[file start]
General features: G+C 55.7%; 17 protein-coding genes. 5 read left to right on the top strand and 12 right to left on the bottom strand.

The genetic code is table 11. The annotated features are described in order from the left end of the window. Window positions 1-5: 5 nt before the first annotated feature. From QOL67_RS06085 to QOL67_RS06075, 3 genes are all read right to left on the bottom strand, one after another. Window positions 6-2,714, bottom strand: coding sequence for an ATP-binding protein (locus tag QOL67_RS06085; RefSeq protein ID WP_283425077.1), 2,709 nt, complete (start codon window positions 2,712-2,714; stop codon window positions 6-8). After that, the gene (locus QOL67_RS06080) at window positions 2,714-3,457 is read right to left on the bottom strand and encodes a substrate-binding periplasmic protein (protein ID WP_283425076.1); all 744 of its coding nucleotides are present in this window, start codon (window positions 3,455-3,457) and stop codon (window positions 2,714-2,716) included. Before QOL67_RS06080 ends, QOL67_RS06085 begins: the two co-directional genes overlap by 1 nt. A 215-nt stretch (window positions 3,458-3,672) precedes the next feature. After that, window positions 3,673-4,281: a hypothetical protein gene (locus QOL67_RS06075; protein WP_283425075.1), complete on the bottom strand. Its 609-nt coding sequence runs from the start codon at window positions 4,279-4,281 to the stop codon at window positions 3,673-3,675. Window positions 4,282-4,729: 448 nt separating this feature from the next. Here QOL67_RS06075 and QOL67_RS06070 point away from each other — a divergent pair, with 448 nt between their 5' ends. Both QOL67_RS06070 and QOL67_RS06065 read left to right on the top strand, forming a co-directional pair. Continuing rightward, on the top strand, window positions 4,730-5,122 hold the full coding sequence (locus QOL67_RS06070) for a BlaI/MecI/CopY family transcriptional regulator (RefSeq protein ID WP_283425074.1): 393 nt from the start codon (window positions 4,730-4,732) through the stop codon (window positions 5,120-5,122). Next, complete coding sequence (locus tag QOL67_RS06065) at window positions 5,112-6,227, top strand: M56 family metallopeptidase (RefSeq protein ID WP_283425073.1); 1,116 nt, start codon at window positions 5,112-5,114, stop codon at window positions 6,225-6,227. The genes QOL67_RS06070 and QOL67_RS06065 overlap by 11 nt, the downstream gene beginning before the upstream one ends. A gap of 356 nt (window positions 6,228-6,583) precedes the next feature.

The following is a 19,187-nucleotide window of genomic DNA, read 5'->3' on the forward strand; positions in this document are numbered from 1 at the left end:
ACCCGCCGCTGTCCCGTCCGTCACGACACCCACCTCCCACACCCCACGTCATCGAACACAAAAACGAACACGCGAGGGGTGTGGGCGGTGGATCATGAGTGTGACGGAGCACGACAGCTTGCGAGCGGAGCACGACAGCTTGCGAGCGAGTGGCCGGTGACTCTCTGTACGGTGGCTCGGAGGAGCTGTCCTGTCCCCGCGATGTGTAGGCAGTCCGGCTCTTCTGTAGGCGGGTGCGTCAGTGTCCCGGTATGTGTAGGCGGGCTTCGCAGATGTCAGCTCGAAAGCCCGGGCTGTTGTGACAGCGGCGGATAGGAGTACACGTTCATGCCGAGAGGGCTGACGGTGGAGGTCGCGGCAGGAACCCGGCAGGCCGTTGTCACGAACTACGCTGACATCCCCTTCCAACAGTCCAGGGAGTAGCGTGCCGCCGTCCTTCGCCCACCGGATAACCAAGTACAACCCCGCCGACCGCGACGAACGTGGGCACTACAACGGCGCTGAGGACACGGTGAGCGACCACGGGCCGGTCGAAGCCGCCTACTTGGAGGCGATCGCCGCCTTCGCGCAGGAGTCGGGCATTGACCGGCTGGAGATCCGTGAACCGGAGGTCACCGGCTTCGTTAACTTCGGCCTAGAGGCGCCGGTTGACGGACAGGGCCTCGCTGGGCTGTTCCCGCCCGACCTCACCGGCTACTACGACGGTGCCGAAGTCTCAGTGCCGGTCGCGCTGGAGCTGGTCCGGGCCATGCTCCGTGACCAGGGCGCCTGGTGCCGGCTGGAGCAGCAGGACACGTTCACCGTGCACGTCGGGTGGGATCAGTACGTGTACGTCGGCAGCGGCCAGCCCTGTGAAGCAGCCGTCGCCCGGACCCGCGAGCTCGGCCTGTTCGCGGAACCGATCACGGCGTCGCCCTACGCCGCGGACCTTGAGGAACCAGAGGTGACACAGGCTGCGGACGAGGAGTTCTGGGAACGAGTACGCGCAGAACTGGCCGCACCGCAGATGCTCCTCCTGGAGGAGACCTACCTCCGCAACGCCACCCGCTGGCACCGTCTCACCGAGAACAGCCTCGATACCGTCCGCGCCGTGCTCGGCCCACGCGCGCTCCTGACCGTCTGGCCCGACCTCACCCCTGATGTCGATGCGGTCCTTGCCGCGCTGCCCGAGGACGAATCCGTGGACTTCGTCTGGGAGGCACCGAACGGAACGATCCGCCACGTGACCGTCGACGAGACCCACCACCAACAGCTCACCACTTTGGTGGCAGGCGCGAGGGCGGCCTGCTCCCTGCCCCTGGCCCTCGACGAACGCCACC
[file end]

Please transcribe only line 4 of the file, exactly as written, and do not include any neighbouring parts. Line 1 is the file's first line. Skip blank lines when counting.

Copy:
ACCCGCCGCTGTCCCGTCCGTCACGACACCCACCTCCCACACCCCACGTCATCGAACACAAAAACGAACACGCGAGGGGTGTGGGCGGTGGATCATGAGTGTGACGGAGCACGACAGCTTGCGAGCGGAGCACGACAGCTTGCGAGCGAGTGGCCGGTGACTCTCTGTACGGTGGCTCGGAGGAGCTGTCCTGTCCCCGCGATGTGTAGGCAGTCCGGCTCTTCTGTAGGCGGGTGCGTCAGTGTCCCGGTATGTGTAGGCGGGCTTCGCAGATGTCAGCTCGAAAGCCCGGGCTGTTGTGACAGCGGCGGATAGGAGTACACGTTCATGCCGAGAGGGCTGACGGTGGAGGTCGCGGCAGGAACCCGGCAGGCCGTTGTCACGAACTACGCTGACATCCCCTTCCAACAGTCCAGGGAGTAGCGTGCCGCCGTCCTTCGCCCACCGGATAACCAAGTACAACCCCGCCGACCGCGACGAACGTGGGCACTACAACGGCGCTGAGGACACGGTGAGCGACCACGGGCCGGTCGAAGCCGCCTACTTGGAGGCGATCGCCGCCTTCGCGCAGGAGTCGGGCATTGACCGGCTGGAGATCCGTGAACCGGAGGTCACCGGCTTCGTTAACTTCGGCCTAGAGGCGCCGGTTGACGGACAGGGCCTCGCTGGGCTGTTCCCGCCCGACCTCACCGGCTACTACGACGGTGCCGAAGTCTCAGTGCCGGTCGCGCTGGAGCTGGTCCGGGCCATGCTCCGTGACCAGGGCGCCTGGTGCCGGCTGGAGCAGCAGGACACGTTCACCGTGCACGTCGGGTGGGATCAGTACGTGTACGTCGGCAGCGGCCAGCCCTGTGAAGCAGCCGTCGCCCGGACCCGCGAGCTCGGCCTGTTCGCGGAACCGATCACGGCGTCGCCCTACGCCGCGGACCTTGAGGAACCAGAGGTGACACAGGCTGCGGACGAGGAGTTCTGGGAACGAGTACGCGCAGAACTGGCCGCACCGCAGATGCTCCTCCTGGAGGAGACCTACCTCCGCAACGCCACCCGCTGGCACCGTCTCACCGAGAACAGCCTCGATACCGTCCGCGCCGTGCTCGGCCCACGCGCGCTCCTGACCGTCTGGCCCGACCTCACCCCTGATGTCGATGCGGTCCTTGCCGCGCTGCCCGAGGACGAATCCGTGGACTTCGTCTGGGAGGCACCGAACGGAACGATCCGCCACGTGACCGTCGACGAGACCCACCACCAACAGCTCACCACTTTGGTGGCAGGCGCGAGGGCGGCCTGCTCCCTGCCCCTGGCCCTCGACGAACGCCACC